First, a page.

JENKS, Oklahoma - This week's weather is proof of just how important it is to have storm preparedness plan. Some area schools decided to put their plans to the test Tuesday.

Hundreds of students from Jenks schools and almost thirty agencies participated in a drill to test the district's tornado plan.

A massive tornado just hit Jenks Middle School. The power is out, cell phone service is down and kids are hurt.

"It would be good to know if a real one happens," 8th grader James MacLeod said. "It would be pretty scary."

Jenks Public Schools has a tornado plan and ran a full-scale exercise to make sure the kids, school staff and emergency responders could carry it out if this was the real deal.

"It creates a picture in your mind of what you would see if it was real, so you can be like, wow," 8th grader Ameen Bunch said.

Firefighters evacuate students who aren't hurt and medical teams triage the injured.

"This is going to be more of a medical exercise than it is a police exercise at this point, but I think it's going really well," said Assistant Chief Perry Marler with the Jenks Public Schools Police. "The kids are acting really well."

School officials set up a command post to coordinate resources, evaluate the scene and relay information to everyone involved.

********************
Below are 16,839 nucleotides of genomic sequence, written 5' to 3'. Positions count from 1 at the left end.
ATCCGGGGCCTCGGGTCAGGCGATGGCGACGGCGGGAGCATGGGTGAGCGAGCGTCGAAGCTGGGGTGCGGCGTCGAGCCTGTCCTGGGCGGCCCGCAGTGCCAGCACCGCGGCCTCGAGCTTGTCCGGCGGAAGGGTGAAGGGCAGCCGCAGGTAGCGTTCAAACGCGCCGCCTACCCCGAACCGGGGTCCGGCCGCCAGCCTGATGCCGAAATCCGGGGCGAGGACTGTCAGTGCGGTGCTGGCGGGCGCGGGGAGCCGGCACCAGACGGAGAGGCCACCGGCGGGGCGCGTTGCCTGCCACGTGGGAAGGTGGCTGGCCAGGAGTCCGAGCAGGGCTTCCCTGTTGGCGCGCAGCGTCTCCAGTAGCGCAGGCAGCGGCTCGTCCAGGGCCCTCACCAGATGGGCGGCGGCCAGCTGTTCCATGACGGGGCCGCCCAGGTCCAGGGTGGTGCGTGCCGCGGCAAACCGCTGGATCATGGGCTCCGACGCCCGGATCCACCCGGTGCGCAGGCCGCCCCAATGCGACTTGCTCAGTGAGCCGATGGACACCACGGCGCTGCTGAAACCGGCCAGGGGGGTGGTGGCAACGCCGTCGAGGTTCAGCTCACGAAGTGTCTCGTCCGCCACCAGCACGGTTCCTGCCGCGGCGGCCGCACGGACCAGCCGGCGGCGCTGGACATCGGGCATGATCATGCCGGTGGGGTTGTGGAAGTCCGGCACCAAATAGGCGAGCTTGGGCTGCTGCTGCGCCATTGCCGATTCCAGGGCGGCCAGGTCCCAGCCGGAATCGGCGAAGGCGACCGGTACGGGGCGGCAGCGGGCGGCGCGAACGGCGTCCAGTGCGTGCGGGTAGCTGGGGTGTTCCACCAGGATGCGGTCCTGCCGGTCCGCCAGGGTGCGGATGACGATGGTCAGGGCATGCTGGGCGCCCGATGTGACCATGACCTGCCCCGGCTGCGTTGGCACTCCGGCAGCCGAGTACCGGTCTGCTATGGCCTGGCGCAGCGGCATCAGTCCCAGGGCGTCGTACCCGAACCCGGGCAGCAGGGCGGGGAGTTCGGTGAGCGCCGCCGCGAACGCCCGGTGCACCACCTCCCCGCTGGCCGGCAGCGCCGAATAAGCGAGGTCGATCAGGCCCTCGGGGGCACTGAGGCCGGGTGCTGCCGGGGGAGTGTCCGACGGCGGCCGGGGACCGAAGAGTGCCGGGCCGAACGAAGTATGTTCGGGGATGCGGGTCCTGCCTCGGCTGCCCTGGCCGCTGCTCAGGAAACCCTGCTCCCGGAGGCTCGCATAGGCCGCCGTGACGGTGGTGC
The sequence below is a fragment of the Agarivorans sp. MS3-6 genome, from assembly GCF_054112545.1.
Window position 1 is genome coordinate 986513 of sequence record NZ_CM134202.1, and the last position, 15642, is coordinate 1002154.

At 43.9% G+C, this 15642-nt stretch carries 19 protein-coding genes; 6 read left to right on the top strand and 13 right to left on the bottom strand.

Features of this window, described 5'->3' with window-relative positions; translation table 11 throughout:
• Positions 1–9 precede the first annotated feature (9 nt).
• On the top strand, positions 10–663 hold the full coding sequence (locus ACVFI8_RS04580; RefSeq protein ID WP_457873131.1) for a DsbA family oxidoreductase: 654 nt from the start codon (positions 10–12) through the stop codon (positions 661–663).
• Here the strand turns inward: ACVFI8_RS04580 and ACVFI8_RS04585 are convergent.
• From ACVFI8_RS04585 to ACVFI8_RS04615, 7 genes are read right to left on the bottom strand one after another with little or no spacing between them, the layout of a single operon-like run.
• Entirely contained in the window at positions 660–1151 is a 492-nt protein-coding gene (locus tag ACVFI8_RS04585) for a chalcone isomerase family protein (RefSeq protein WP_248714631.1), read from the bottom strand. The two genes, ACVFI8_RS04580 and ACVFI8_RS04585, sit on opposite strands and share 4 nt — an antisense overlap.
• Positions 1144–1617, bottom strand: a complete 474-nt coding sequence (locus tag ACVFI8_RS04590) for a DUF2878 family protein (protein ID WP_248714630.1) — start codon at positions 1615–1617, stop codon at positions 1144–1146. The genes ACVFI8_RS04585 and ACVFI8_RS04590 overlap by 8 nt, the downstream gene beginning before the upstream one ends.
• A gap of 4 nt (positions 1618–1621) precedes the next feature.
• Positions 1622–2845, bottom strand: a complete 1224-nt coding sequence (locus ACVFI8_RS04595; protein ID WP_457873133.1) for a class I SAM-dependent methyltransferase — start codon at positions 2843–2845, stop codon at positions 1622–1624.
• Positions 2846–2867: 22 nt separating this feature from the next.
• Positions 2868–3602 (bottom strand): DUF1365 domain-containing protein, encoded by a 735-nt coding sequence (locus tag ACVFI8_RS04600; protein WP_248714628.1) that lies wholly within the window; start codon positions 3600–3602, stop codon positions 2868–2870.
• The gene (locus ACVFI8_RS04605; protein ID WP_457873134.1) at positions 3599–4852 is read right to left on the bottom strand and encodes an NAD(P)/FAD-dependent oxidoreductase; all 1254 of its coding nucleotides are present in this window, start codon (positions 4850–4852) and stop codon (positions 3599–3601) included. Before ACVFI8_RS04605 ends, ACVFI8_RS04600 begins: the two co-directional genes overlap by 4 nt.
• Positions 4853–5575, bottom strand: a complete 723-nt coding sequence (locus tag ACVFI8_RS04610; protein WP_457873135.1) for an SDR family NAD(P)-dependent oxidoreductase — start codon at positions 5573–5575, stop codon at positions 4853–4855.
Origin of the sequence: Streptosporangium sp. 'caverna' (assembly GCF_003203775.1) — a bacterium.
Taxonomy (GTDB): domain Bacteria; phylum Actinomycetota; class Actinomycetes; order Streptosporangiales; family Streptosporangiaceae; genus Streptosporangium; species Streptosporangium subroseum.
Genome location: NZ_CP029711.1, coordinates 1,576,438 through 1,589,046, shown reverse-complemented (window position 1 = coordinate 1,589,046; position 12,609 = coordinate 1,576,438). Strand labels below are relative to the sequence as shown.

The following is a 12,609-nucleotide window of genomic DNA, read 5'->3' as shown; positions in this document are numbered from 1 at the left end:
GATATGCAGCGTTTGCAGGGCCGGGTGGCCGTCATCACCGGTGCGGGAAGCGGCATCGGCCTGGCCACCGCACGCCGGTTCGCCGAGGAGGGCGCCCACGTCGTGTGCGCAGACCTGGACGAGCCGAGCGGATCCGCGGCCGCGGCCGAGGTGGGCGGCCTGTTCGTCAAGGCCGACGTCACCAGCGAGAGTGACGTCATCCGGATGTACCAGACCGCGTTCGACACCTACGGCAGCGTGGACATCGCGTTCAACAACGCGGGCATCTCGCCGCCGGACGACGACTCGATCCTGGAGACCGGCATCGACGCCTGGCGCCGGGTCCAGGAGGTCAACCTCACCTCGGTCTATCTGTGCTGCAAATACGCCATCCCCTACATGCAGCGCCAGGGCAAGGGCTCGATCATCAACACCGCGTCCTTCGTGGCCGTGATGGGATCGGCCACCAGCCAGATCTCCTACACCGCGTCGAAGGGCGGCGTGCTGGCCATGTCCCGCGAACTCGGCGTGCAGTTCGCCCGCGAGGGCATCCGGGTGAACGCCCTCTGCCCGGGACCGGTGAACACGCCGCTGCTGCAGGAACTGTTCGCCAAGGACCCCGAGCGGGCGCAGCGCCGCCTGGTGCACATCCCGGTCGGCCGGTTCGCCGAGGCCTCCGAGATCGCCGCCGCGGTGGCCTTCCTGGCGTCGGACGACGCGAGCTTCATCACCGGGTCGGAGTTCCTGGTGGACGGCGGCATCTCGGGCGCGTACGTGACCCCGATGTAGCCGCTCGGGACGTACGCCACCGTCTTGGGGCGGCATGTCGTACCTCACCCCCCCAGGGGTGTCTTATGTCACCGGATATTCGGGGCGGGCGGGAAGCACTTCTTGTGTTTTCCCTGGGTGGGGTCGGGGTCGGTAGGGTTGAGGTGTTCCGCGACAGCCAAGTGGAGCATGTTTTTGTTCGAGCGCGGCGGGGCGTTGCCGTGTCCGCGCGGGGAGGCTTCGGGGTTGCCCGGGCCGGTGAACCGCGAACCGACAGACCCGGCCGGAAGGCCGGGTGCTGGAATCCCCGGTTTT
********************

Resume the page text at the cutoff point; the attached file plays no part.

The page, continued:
The district says communication between the school district, law enforcement and first responders is crucial in a crisis, like a tornado.

"We know how close to home it hit us in Joplin or in Oklahoma City, so it's just a matter of time before it probably does hit the Tulsa area," Marler said.

Becky Kiner is a Jenks Middle School teacher and parent to a 7th grader.

"I thought it was very realistic because it is chaotic when stuff like that happens and you have everything going on, but I think they handled it very well," Kiner said.

As much as the district tried to simulate a disaster, they know the real thing would be even worse.

The last phase of the plan was family reunification, where parents go to a designated location to pick up their kids in an emergency.

All the agencies that participated will meet again May 15th to talk about what worked and what they can work on.